JUST-339. Tenant's Rights Clinic. 3 Hours.

Under the supervision of a licensed attorney, students study issues relating to landlord/tenant disputes and conflicts. Students are trained to define and negotiate such problems.

JUST-340. Sociology Of Law. 3 Hours.

This course concerns the development of law in society. We cover: historical development of law; functions of law; the connection between political economy and law; various perspectives in studying law; classical thinkers; current and emerging thought; the emergence of lawyers and their language and form of reasoning; the emergence of legal rights and the legal subject; substantive biases of law (gender, race, class, intersectional); how "realities" are constructed in the courtroom; and freedom and coercion in law.

JUST-343. Conflict Transformation. 3 Hours.

Conflict is part of human daily experience. When properly managed, it can lead to awareness, growth, and better human relationships. However, when misdiagnosed and mismanaged, it can sour things and destroy relationships. It also leads to intra and interpersonal, intra- and inter-group/organizational violence, as well as large scale intra-state and international violence. This course explores the connection between justice, peace, and conflict by seeking to understand social conflict and the mechanisms used in its transformation. We begin by examining the theories of conflict analysis and resolution and conclude by exploring methods and best practices.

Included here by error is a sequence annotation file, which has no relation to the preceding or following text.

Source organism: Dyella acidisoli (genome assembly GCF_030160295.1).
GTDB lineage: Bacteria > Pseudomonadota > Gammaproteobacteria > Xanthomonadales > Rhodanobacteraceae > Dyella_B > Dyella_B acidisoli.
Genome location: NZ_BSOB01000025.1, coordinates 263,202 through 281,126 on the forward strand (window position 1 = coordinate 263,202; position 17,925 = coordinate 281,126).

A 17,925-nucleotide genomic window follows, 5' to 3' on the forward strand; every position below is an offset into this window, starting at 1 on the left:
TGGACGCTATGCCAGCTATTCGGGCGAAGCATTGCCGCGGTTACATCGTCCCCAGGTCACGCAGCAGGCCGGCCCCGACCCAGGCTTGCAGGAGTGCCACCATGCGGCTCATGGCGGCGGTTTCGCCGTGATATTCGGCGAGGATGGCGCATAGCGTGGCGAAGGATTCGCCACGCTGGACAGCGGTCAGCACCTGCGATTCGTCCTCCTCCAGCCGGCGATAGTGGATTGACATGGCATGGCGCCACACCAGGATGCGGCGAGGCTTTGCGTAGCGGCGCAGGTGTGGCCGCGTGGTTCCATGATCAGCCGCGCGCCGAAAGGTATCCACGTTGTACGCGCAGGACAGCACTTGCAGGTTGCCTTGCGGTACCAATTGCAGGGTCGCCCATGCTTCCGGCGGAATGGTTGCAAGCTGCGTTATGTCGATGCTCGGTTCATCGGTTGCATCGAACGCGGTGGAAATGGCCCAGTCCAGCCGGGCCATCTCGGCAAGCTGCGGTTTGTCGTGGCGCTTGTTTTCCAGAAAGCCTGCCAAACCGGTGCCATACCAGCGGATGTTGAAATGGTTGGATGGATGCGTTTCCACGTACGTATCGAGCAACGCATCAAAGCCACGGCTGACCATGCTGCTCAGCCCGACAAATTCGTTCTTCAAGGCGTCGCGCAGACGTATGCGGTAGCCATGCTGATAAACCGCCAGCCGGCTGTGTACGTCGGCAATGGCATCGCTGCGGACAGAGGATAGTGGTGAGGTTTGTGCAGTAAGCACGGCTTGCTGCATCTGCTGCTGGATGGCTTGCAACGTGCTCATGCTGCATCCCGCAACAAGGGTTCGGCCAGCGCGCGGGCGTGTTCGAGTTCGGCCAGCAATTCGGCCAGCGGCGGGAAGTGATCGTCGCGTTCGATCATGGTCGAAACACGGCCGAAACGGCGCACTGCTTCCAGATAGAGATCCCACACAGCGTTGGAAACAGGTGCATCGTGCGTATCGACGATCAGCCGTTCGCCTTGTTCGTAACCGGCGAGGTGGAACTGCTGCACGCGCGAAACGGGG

JUST-345. Practicum In Justice Studies. 3 Hours.

Specific skills necessarey for entry level agency/community work.
Prerequisite: JUST-202 with a minimum grade of C and JUST-101 with a minimum grade of C and JUST-241 with a minimum grade of C and JUST-301 with a minimum grade of C.

JUST-346. Introduction To Oral History For Communities. 3 Hours.